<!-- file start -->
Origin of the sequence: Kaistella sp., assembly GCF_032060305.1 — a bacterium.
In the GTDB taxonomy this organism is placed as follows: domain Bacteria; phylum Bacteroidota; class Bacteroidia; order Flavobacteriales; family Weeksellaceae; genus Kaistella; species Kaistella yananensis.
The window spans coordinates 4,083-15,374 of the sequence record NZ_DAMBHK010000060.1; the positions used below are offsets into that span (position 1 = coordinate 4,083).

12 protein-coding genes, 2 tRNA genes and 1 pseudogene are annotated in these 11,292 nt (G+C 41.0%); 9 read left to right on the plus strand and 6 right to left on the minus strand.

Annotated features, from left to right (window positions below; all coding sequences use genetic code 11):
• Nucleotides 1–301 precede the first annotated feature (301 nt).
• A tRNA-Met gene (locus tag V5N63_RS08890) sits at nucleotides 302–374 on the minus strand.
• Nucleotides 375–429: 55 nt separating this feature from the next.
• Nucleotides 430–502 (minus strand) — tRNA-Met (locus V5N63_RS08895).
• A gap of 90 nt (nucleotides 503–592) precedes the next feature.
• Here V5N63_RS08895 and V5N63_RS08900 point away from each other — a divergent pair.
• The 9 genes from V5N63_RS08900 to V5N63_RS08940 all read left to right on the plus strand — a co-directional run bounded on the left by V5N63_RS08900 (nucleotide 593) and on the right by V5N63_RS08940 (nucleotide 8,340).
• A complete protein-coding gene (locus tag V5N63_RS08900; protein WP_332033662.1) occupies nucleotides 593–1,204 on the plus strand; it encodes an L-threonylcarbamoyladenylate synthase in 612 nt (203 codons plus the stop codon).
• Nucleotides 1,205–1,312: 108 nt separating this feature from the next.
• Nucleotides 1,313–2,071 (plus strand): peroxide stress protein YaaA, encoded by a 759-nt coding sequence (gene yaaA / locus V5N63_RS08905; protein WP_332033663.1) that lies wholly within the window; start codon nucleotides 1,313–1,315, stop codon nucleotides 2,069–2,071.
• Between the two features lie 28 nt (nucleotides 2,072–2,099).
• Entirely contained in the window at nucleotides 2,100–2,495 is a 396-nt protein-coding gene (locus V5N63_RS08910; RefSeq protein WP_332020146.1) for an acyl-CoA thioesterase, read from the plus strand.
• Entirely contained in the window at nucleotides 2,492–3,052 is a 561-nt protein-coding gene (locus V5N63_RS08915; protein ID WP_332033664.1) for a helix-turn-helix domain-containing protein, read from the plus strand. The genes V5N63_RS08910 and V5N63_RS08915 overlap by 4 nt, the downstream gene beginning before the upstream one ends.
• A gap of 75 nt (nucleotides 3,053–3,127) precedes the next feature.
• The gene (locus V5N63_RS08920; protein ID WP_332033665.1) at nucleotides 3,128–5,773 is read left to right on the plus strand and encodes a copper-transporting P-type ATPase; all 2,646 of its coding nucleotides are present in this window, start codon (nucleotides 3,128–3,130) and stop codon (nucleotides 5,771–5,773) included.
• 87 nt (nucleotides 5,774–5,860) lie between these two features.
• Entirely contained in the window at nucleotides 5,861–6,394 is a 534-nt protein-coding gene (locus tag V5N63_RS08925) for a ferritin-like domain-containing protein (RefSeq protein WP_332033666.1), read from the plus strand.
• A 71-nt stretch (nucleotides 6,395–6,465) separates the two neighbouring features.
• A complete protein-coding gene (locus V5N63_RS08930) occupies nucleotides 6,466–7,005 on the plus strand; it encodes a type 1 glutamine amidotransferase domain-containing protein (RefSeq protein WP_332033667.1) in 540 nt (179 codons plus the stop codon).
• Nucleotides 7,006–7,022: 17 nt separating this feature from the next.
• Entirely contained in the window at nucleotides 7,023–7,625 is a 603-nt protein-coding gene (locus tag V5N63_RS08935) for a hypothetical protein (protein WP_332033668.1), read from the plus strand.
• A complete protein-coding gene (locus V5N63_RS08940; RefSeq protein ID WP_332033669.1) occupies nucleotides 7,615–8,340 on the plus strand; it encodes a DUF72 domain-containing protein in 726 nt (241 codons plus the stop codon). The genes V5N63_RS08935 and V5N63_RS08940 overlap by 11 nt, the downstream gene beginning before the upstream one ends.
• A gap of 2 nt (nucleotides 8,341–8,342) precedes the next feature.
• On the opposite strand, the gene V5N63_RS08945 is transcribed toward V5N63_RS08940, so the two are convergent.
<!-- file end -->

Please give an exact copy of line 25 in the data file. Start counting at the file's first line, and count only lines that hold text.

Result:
• Nucleotides 7,006–7,022: 17 nt separating this feature from the next.